Trump’s weaknesses with GOP voters go beyond the suburbs

Trump’s weaknesses with GOP voters go beyond the suburbs

Politico reports:

The battle for Trump-skeptical Republican voters isn’t just about the suburbs.

It’s true that the hundreds of thousands of GOP primary voters who voted against former President Donald Trump this year were concentrated in highly educated, suburban areas that have swung blue over the past decade.

But a POLITICO analysis shows there’s also a significant bloc of voters who did not want Trump in more exurban, red-leaning counties — the kinds of places that were skeptical of Trump in the 2016 GOP primary and, while largely voting for him in the 2016 and 2020 general elections, have remained somewhat resistant to his takeover of the Republican Party.

The analysis of GOP presidential primary results from more than 1,000 counties shows warning signs for Trump, especially as Republican voters continued to vote against him in closed primaries after he clinched the nomination. And it makes clear that, while independents and crossover voters may have boosted former U.N. Ambassador Nikki Haley in some primaries, a chunk of true Republican voters still wished for someone else to be the party’s nominee.

“You hear a lot of moderate Republicans now who say that they’ll never vote for Trump again,” said Parker Fairbairn, county GOP chair in Emmet County, Michigan, on the northern end of the state’s Lower Peninsula, where Trump won 55 percent of the vote in the 2020 general election. In last month’s primary, he got two-thirds of the vote there.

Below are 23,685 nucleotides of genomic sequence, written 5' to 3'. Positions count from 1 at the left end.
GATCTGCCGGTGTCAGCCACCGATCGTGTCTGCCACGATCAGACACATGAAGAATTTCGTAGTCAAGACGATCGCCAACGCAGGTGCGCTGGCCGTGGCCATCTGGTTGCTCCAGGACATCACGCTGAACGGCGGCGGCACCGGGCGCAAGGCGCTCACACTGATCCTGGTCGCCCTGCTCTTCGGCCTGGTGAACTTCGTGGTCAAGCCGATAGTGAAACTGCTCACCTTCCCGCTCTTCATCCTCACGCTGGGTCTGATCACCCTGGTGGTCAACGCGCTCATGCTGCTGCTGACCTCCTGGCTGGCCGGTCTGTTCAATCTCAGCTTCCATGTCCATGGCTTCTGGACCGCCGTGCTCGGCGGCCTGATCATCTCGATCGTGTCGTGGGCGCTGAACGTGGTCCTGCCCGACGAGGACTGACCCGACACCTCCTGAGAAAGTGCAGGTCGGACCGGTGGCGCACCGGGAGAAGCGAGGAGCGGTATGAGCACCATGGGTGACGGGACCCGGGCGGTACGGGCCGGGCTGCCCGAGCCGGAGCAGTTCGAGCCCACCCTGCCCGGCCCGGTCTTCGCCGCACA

What distinguishes Emmet County and similar geographies from the other suburban ones is their broader politics. These aren’t the kinds of suburbs on the outskirts of major cities, where wealthy, educated professionals have already fled the Republican Party.

They’re farther away from urban areas. They’re less densely populated, and they have fewer voters with college degrees. These places — which include North Carolina’s Republican-leaning exurbs, and conservative but less Trump-inclined counties several hours north of Michigan’s major cities — still vote predominantly for Republicans, both at the presidential and local levels. In 2016, when both parties held contested primaries, the Republican voters in these counties backed candidates like Sen. Marco Rubio (R-Fla.) over Trump, and in the general election they voted for Trump at lower rates than the deep-red rural areas. [Continue reading…]

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